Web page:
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Plane fears stop Barrow wind turbine bid  

Credit:  North-West Evening Mail, www.nwemail.co.uk 15 February 2012 ~~

Plans to build a 30-metre high turbine on an industrial site have been thrown out.

Barrow Borough Council’s planning committee returned a unanimous verdict to refuse plans to build the 50kW wind turbine on the Neil Martin Group Ltd site, in Bouthwood Road, Barrow.

In his recommendations, planning officer Jason Hipkiss said the application should be refused on the grounds of aviation safety.

He told yesterday’s meeting that compared to other applications, it was a fairly good site to have a wind turbine.

But the development would lie underneath the flight path of planes travelling to and from Walney Aerodrome.

Mr Hipkiss said: “It raises the issue of if planes take off and there is an emergency, they need somewhere to set the plane down and this wind turbine would be another obstacle in the way.

“There is clearly an aviation safety issue here.”

BAE Systems, which operates the airfield, did not wish to comment further.

But in a statement before the meeting, Captain Malcolm Sewell, head of flying at Walney Aerodrome, said: “The location is significant because aircraft taking off from that runway will overfly the location within a very short time. Should the aircraft develop a problem which means the aircraft will not climb, or indeed if the worst occurred, was unable to maintain height, the area of Sowerby Wood is one which the aircraft captain would be searching for a suitable area to make a forced landing.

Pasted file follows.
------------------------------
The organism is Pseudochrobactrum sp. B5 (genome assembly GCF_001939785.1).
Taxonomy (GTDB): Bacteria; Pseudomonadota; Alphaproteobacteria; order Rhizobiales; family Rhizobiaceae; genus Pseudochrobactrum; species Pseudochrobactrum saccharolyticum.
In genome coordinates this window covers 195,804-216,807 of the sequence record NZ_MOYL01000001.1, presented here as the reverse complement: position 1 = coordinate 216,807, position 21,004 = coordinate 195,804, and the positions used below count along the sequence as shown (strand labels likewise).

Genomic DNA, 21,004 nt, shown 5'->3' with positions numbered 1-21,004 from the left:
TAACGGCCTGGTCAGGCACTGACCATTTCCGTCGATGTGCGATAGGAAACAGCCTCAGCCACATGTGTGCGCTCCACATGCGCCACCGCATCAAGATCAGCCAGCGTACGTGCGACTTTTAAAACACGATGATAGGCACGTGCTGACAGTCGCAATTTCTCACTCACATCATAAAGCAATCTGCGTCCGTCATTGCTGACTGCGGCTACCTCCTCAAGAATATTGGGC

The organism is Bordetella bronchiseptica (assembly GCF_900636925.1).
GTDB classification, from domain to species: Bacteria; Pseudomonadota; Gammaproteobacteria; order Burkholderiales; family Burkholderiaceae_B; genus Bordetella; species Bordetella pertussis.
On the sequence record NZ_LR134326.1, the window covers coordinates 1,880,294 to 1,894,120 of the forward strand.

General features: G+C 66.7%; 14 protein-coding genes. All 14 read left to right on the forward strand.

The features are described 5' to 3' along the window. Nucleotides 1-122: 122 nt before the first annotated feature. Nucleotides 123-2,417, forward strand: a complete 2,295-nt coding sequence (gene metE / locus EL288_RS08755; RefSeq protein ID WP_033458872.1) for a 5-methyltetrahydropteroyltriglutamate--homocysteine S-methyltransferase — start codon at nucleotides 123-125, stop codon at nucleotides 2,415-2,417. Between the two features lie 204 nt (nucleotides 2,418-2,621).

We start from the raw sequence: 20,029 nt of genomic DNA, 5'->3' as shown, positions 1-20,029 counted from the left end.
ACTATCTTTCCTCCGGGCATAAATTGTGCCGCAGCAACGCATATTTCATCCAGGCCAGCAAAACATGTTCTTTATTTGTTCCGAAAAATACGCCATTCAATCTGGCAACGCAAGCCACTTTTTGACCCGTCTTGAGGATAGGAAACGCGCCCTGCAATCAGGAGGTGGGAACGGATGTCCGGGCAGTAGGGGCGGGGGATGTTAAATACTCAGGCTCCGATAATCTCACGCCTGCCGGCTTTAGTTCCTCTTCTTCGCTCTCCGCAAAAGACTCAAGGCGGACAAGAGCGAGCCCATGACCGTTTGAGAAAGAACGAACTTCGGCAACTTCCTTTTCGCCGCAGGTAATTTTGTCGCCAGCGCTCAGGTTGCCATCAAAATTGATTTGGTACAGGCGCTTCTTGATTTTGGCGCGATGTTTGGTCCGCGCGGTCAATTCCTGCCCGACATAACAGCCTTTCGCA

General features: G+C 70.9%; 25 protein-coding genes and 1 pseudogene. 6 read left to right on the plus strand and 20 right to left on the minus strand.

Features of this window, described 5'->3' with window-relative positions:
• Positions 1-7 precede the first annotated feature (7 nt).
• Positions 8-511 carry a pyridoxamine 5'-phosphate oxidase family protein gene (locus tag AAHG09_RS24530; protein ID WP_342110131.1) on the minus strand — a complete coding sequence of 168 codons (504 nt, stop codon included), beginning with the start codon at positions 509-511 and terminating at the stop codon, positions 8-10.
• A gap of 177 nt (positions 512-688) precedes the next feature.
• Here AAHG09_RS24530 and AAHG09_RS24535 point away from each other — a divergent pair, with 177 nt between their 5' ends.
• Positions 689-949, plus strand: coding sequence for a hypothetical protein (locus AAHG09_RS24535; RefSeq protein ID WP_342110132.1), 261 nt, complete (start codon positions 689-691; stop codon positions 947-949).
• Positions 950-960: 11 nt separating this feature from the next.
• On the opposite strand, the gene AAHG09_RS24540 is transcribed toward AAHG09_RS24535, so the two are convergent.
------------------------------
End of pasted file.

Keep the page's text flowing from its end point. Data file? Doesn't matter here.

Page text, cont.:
“Plotting the coordinates and corresponding grounds elevations, along with the proposed structural height, the location does create an issue with Walney Aerodrome safeguarding.

“There would be no improvement in safety with the proposal and indeed, another obstacle would definitely increase the hazard and associated risk.”

Source:  North-West Evening Mail, www.nwemail.co.uk 15 February 2012

This article is the work of the source indicated. Any opinions expressed in it are not necessarily those of National Wind Watch.

The copyright of this article resides with the author or publisher indicated. As part of its noncommercial effort to present the environmental, social, scientific, and economic issues of large-scale wind power development to a global audience seeking such information, National Wind Watch endeavors to observe “fair use” as provided for in section 107 of U.S. Copyright Law and similar “fair dealing” provisions of the copyright laws of other nations. Send requests to excerpt, general inquiries, and comments via e-mail.

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